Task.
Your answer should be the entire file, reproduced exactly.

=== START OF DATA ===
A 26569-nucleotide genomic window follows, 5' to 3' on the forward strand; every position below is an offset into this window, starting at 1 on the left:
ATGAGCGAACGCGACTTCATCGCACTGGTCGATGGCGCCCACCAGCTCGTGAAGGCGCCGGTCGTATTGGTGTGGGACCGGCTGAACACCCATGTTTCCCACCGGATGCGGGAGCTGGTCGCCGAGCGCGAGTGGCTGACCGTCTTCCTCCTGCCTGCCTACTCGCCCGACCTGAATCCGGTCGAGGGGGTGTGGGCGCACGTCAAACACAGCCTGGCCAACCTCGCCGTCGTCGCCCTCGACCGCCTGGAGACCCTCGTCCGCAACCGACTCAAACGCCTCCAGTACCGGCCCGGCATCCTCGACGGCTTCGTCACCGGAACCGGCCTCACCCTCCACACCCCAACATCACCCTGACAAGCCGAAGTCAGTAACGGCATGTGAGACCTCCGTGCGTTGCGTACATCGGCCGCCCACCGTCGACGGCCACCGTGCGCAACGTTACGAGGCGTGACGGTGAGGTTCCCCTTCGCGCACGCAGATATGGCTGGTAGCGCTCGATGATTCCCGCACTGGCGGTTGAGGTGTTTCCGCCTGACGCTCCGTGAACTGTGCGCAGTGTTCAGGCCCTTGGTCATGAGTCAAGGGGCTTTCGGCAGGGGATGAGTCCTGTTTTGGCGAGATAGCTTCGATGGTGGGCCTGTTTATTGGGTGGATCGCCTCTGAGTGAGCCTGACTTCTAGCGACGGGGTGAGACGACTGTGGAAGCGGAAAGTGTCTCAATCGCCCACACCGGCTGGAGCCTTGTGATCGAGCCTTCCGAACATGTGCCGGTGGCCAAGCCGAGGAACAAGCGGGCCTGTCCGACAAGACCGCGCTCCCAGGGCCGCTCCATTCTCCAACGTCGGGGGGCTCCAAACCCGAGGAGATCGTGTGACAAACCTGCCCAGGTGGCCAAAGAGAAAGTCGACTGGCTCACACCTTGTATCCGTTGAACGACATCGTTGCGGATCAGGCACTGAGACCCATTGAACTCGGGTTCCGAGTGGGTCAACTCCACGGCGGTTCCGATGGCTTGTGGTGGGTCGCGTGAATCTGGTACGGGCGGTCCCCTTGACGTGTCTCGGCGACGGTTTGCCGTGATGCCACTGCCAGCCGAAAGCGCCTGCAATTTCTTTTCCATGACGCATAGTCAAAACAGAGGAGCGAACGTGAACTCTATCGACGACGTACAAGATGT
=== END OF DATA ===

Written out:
A 26569-nucleotide genomic window follows, 5' to 3' on the forward strand; every position below is an offset into this window, starting at 1 on the left:
ATGAGCGAACGCGACTTCATCGCACTGGTCGATGGCGCCCACCAGCTCGTGAAGGCGCCGGTCGTATTGGTGTGGGACCGGCTGAACACCCATGTTTCCCACCGGATGCGGGAGCTGGTCGCCGAGCGCGAGTGGCTGACCGTCTTCCTCCTGCCTGCCTACTCGCCCGACCTGAATCCGGTCGAGGGGGTGTGGGCGCACGTCAAACACAGCCTGGCCAACCTCGCCGTCGTCGCCCTCGACCGCCTGGAGACCCTCGTCCGCAACCGACTCAAACGCCTCCAGTACCGGCCCGGCATCCTCGACGGCTTCGTCACCGGAACCGGCCTCACCCTCCACACCCCAACATCACCCTGACAAGCCGAAGTCAGTAACGGCATGTGAGACCTCCGTGCGTTGCGTACATCGGCCGCCCACCGTCGACGGCCACCGTGCGCAACGTTACGAGGCGTGACGGTGAGGTTCCCCTTCGCGCACGCAGATATGGCTGGTAGCGCTCGATGATTCCCGCACTGGCGGTTGAGGTGTTTCCGCCTGACGCTCCGTGAACTGTGCGCAGTGTTCAGGCCCTTGGTCATGAGTCAAGGGGCTTTCGGCAGGGGATGAGTCCTGTTTTGGCGAGATAGCTTCGATGGTGGGCCTGTTTATTGGGTGGATCGCCTCTGAGTGAGCCTGACTTCTAGCGACGGGGTGAGACGACTGTGGAAGCGGAAAGTGTCTCAATCGCCCACACCGGCTGGAGCCTTGTGATCGAGCCTTCCGAACATGTGCCGGTGGCCAAGCCGAGGAACAAGCGGGCCTGTCCGACAAGACCGCGCTCCCAGGGCCGCTCCATTCTCCAACGTCGGGGGGCTCCAAACCCGAGGAGATCGTGTGACAAACCTGCCCAGGTGGCCAAAGAGAAAGTCGACTGGCTCACACCTTGTATCCGTTGAACGACATCGTTGCGGATCAGGCACTGAGACCCATTGAACTCGGGTTCCGAGTGGGTCAACTCCACGGCGGTTCCGATGGCTTGTGGTGGGTCGCGTGAATCTGGTACGGGCGGTCCCCTTGACGTGTCTCGGCGACGGTTTGCCGTGATGCCACTGCCAGCCGAAAGCGCCTGCAATTTCTTTTCCATGACGCATAGTCAAAACAGAGGAGCGAACGTGAACTCTATCGACGACGTACAAGATGT